DeVoy said he expects the committee will explore all the options, including the cost of having a neighboring department provide daytime coverage for the town compared to that of adding full-time firefighter/EMTs to the Sanbornton Department.

Later, louder hours for Pretty Lights show at BNH Pavilion called unlikely


GILFORD — Allowing longer and louder hours at a Bank of New Hampshire Pavilion show seems unlikely, Town Planner John Ayer told a representative from the concert venue formerly known as Meadowbrook on Monday. 

Should the Planning Board allow the Pretty Lights electronic concert to extend its hours for two shows in August, Ayer said, members could want the volume lowered between 11 p.m. and 1 a.m. on back-to-back shows on Aug. 5 and 6.

"I did mention this was coming at the end of the last meeting," said Ayer. "The reaction was strong that they weren't likely in favor."

Ayer chaired a town department head meeting Monday morning in which Pavilion CEO/CFO Mike Seymour presented plans for the request that will be heard at the July 18 Planning Board meeting at 7 p.m.

Four members of the public went to Monday's meeting to express their opposition to the request, but since it was not a public hearing, no public input was taken.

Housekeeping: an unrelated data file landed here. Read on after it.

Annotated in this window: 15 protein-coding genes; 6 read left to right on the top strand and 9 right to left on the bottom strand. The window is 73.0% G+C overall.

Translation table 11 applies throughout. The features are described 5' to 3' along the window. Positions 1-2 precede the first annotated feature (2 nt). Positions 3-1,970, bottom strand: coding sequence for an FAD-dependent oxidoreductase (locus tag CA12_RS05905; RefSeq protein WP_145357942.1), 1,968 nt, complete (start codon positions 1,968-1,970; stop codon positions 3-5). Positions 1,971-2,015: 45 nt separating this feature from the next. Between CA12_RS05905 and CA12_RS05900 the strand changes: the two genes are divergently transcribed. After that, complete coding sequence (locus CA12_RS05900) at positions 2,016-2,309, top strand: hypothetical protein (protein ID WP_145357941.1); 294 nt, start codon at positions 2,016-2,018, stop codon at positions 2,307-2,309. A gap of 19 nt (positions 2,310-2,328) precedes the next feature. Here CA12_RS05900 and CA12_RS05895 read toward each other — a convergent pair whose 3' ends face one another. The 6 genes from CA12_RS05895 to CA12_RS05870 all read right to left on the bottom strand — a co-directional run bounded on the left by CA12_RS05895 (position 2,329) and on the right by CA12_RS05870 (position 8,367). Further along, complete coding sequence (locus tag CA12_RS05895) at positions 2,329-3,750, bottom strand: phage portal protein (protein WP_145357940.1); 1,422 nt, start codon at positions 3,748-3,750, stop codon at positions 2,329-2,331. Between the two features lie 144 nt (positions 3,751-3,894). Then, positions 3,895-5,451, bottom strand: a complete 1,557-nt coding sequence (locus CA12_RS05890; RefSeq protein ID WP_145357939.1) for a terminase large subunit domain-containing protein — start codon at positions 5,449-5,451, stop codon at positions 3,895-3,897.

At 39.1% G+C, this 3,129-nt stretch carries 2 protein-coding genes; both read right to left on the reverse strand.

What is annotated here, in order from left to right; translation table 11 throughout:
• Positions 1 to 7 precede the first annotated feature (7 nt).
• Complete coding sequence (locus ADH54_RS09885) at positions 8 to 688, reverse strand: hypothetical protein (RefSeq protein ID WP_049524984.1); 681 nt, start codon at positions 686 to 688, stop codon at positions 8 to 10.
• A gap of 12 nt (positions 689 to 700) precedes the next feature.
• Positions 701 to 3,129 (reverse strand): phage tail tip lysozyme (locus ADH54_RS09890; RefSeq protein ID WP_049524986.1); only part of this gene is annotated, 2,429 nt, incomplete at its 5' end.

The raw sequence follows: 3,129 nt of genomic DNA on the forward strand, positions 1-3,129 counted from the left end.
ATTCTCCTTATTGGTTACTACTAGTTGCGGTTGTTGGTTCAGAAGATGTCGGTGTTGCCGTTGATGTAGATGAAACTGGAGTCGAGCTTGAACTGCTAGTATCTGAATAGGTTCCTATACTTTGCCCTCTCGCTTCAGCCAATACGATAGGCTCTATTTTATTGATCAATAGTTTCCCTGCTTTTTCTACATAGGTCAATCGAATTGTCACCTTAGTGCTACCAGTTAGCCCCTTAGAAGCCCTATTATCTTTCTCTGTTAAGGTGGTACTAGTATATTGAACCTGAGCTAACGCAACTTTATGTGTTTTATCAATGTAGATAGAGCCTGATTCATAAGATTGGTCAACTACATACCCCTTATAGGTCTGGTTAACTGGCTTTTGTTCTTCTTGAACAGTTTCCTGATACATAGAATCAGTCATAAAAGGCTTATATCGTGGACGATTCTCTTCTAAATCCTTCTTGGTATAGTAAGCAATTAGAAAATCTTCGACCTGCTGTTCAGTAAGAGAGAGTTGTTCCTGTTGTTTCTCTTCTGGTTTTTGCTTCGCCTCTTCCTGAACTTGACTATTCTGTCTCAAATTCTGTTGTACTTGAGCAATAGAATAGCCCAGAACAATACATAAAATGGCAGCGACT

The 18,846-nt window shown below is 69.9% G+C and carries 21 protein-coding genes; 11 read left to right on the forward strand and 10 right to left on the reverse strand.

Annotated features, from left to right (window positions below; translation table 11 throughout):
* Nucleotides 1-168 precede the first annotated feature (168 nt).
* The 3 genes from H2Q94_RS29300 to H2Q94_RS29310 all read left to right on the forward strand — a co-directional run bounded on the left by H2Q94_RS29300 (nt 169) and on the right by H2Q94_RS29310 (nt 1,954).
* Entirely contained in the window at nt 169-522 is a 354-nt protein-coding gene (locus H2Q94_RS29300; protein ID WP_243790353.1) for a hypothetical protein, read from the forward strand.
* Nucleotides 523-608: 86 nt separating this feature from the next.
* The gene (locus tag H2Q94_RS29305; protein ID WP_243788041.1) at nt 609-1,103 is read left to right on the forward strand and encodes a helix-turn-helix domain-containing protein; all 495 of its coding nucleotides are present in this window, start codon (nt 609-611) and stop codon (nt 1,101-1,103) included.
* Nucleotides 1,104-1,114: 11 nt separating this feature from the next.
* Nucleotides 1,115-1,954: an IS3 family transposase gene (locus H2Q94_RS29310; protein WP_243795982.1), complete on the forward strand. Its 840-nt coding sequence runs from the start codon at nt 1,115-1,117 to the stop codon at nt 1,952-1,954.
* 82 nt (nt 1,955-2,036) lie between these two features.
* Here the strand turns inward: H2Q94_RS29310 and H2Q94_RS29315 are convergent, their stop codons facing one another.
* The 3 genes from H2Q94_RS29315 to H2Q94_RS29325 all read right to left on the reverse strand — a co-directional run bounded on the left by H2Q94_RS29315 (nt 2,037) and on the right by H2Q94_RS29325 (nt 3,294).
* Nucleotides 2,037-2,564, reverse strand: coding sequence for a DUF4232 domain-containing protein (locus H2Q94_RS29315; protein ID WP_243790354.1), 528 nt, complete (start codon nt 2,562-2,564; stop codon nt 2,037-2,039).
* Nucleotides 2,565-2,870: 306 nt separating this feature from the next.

"When an artist comes to us, we feel as though we should at least put it through the process," said Seymour.

He told the department managers that there are five electronic bands scheduled for the two-night Friday and Saturday show and the lead band, Pretty Lights, had requested extended hours so all of the bands could play a full set.

Seymour said there were no vocals and no singing so, aside from an announcer, there would be no additional voice noise. The band is known for complex laser and lighting displays.

Seymour also said that Bank of New Hampshire Pavilion is not trying to sneak anything by anyone and that the Planning Department knew about the proposal a month ago, something Ayer confirmed.

Note: The date of the Planning Board meeting in a story that ran in the Laconia Daily Sun on Saturday was incorrect.